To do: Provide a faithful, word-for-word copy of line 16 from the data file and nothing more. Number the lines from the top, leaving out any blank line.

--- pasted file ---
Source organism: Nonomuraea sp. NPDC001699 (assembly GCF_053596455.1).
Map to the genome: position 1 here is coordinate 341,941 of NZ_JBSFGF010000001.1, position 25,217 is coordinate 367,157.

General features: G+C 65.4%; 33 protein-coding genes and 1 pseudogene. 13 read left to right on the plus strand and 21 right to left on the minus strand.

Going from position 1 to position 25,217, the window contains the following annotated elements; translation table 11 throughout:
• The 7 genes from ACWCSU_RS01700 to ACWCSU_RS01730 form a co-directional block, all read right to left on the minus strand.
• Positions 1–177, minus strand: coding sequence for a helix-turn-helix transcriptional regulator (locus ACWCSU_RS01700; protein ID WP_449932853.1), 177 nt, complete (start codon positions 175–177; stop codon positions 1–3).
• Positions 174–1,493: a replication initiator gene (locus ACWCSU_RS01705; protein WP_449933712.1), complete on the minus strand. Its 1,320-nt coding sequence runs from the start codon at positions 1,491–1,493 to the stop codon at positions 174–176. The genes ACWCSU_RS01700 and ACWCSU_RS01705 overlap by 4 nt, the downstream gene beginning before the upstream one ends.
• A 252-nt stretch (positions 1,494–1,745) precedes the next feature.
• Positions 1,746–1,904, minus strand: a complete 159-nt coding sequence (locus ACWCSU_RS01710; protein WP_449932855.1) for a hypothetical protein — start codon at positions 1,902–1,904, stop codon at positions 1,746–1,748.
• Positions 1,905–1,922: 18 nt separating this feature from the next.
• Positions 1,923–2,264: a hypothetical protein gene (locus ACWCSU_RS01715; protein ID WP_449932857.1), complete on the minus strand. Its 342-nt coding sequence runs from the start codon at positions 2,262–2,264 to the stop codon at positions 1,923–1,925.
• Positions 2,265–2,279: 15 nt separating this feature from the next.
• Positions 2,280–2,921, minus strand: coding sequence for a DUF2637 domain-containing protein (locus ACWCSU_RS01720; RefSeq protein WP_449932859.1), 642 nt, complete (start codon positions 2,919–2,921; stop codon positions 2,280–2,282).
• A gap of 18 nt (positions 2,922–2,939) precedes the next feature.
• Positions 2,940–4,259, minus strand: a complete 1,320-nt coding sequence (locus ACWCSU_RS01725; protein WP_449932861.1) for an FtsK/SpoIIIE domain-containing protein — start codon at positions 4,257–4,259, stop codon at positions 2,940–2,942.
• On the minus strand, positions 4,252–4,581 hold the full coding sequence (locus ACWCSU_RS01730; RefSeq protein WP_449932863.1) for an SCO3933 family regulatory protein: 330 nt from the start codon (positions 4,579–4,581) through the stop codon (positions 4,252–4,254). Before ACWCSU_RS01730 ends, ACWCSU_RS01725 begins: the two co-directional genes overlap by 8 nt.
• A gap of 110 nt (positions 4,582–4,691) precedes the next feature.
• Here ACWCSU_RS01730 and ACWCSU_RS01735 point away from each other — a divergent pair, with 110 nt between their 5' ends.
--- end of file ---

• On the minus strand, positions 4,252–4,581 hold the full coding sequence (locus ACWCSU_RS01730; RefSeq protein WP_449932863.1) for an SCO3933 family regulatory protein: 330 nt from the start codon (positions 4,579–4,581) through the stop codon (positions 4,252–4,254). Before ACWCSU_RS01730 ends, ACWCSU_RS01725 begins: the two co-directional genes overlap by 8 nt.